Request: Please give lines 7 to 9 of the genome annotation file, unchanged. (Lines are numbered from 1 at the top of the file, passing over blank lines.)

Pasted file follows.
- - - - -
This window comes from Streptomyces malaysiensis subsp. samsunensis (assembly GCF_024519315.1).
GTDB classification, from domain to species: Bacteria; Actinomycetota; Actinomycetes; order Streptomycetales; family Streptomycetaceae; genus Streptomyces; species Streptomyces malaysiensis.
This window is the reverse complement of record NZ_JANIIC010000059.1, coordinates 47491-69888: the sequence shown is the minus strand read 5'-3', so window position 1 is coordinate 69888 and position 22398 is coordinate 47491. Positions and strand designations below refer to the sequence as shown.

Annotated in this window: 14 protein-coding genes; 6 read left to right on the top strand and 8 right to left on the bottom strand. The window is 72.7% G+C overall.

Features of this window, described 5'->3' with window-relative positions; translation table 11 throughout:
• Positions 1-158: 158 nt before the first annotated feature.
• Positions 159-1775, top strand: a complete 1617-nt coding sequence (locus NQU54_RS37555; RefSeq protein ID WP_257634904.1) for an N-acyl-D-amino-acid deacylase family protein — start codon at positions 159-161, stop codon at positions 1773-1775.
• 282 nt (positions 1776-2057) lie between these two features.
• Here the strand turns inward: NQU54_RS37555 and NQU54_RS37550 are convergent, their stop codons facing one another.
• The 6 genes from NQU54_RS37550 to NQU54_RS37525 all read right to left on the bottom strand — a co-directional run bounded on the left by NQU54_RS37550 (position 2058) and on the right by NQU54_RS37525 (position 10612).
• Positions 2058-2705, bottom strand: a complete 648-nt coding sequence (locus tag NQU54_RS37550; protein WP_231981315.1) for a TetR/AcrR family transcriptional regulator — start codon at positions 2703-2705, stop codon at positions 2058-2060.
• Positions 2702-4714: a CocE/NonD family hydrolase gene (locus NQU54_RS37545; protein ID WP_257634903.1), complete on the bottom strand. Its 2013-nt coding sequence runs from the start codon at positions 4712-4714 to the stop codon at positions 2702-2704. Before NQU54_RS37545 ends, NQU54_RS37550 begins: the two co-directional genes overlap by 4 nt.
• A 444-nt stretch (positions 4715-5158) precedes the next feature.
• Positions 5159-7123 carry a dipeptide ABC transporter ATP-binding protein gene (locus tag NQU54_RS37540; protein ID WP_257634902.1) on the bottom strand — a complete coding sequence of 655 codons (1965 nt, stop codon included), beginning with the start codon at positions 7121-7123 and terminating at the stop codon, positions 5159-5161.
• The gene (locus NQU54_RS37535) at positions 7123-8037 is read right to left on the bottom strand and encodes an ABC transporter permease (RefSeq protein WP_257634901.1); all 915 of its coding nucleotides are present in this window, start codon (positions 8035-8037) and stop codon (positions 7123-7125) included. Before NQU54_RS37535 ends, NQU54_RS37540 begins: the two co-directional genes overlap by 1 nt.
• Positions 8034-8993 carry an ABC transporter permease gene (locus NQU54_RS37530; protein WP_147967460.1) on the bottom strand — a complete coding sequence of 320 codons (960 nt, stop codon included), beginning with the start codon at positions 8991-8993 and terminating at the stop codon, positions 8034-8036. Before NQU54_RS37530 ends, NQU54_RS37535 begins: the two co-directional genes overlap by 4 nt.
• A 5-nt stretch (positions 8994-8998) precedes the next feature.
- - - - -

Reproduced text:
• Positions 159-1775, top strand: a complete 1617-nt coding sequence (locus NQU54_RS37555; RefSeq protein ID WP_257634904.1) for an N-acyl-D-amino-acid deacylase family protein — start codon at positions 159-161, stop codon at positions 1773-1775.
• 282 nt (positions 1776-2057) lie between these two features.
• Here the strand turns inward: NQU54_RS37555 and NQU54_RS37550 are convergent, their stop codons facing one another.